Amazon’s ascendancy on Madison Avenue has been clear for some time. Still, the extent of its ambitions was laid bare when it started to explicitly state its media revenues last year.
In Q4, Amazon’s ad business generated $11.56 billion, up 23% year on year, and in October 2022 it trumpeted its advertising wares with the unveiling of its Amazon Marketing Could data clean room offering, fronting its Madison Avenue charm offensive.
Although it was later in the year that Amazon’s cloud computing arm played (what some are calling) its trump card with the launch of AWS Clean Rooms, it was an outing that the company hopes will assuage concerns over a “lack of clarity” in the sector.
According to Synergy Research Group, Amazon commands more than a third of the cloud services market, followed by Microsoft’s Azure, which accounts for 21% of the market, and Google Cloud Platform, which has an 11% share. Indeed, some believe AWS’ 34% share of the cloud sector could prove a key unique selling point in accelerating Amazon’s pursuit of advertisers’ budgets.
AWS Clean Rooms was announced with several partners ranging from Amazon Ads to third-party ad tech outfits, agency holding groups plus media owners, and pitched as a means of helping companies collaborate over combined datasets.
“With AWS Clean Rooms, customers can create a secure data clean room in minutes and collaborate with any other company in the AWS Cloud to generate unique insights about advertising campaigns,” reads the pitch.
Taking care of the little things
Presenters at November’s AWS re:Invent event made note of how those collaborating on the platform can “achieve in hours, what used to take days,” as a common web infrastructure can lead to benefits such as a reduction in latency between platforms.
The conference also saw the unveiling of AWS’ advertising and marketing technology team, led by former Xandr and AT&T data chief Tim Barnes. This unit is dedicated to helping AWS clients from the marketing and media vertical build applications on top of its infrastructure and then take the resulting solutions to market.
“The kind of things they’re asking partners is, ‘What are you tired of building and managing? What are the commoditized technologies?’ Basically asking them what they don’t want to do anymore, and need automated,” noted one AWS re:Invent attendee.
The source, who requested anonymity, added, “It’s like, AWS is an open platform for builders and the underlying data sits within their own environment … security and data is already well defined with AWS principles.”
Speaking recently with Digiday, separate sources noted how just about all of the Big Tech players looking to further market share in the advertising landscape will have to emphasize their cloud computing wares in order to satisfy privacy requirements — not to mention, offer simplicity and better pricing.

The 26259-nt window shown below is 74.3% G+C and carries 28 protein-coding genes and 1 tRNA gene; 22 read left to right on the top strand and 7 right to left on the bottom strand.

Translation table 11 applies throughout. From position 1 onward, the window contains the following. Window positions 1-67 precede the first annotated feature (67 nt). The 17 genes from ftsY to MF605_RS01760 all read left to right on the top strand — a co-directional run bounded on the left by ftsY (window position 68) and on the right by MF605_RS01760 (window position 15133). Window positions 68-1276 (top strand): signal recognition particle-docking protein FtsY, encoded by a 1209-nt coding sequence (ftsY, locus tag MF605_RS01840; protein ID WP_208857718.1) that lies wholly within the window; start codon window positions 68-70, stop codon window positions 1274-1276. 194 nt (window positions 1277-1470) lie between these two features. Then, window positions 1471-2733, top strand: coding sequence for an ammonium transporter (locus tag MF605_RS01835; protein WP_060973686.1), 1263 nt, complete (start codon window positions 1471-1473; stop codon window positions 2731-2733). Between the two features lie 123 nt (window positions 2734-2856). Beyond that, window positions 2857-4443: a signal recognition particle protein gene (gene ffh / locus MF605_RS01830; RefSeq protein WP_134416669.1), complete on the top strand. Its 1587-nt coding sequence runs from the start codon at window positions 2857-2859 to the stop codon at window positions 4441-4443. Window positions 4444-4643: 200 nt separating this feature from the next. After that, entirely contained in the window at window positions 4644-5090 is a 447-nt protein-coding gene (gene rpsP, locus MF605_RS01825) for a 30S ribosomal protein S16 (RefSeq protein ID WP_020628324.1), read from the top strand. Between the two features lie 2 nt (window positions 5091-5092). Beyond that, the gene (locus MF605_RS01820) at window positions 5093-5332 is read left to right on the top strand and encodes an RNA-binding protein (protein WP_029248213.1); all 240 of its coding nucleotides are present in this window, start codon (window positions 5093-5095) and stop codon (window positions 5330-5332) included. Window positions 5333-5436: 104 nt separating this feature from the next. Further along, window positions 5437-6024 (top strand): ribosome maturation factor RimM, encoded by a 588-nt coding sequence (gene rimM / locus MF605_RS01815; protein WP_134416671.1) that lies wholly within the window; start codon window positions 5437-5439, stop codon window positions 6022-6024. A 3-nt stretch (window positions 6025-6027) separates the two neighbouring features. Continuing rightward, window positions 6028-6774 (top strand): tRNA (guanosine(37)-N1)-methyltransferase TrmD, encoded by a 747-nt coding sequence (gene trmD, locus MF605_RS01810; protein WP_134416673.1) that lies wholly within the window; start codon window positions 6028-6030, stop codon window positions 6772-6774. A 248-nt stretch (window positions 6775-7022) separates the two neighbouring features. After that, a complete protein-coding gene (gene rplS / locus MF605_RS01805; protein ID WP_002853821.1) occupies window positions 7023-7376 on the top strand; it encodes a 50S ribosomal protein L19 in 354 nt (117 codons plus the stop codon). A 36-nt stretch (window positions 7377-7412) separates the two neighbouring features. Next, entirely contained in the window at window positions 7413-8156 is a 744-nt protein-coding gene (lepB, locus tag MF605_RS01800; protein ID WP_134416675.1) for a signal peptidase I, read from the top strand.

Myles Younger, head of innovation and insights at U of Digital, noted a convergence between ad tech and cloud infrastructure, and that many of the industry’s largest names were leveraging this as a competitive advantage. “While AWS Clean Rooms is not technically Amazon Ads, it’s clear to see how it is using it as a competitive advantage,” he told Digiday.
Meanwhile, Shiv Gupta, U of Digital’s founder, said that the Big Tech players’ various offerings were collectively pitched at the C-Suite event during this year’s CES event. “They’ve announced a lot of things over the last six months and you could see them bringing together things like [the Amazon Ads clean room]AMC, the [AWS] Clean Room offering, and then bringing that back to its [demand-side platform] DSP … those things are eventually going to converge, it’s not just ad tech anymore,” Gupta said.
Meanwhile, Bob Walczak, CEO of MadTech Advisors, described Amazon as the “800-pound gorilla in the room,” given its dominance in the cloud computing sector, and noted how this could significantly propel the company forward in the advertising sector.
Presently, the ad industry lacks technology standards in the clean room space (despite the hype around them), with the IAB Tech Lab hoping to usher in such interoperability benchmarks later in 2023, he noted.
According to Walczak, Amazon is well-placed to emerge as a frontrunner in the land grab. “With this launch, they instantaneously have a big swath of the industry using their clean room,” he added. “And now they become the standard, I frankly think they’ll collaborate with the IAB [Tech Lab] to steer it toward their standard.”
A separate source with direct knowledge of how the Big Tech giant is pitching its various wares to potential partners noted that Amazon’s ability to offer synergies was a key benefit, particularly as corporations’ procurement departments get involved in negotiations.
“Advertisers are increasingly looking at group negotiations and know that they can get better pricing on both fronts [if they discuss things like cloud computing and media],” added the source, who requested anonymity.
“You can start with commercial synergies, and then move on to technological ones, more and more, these conversations are happening at a deeper level,” the source said.
This article first appeared https://digiday.com
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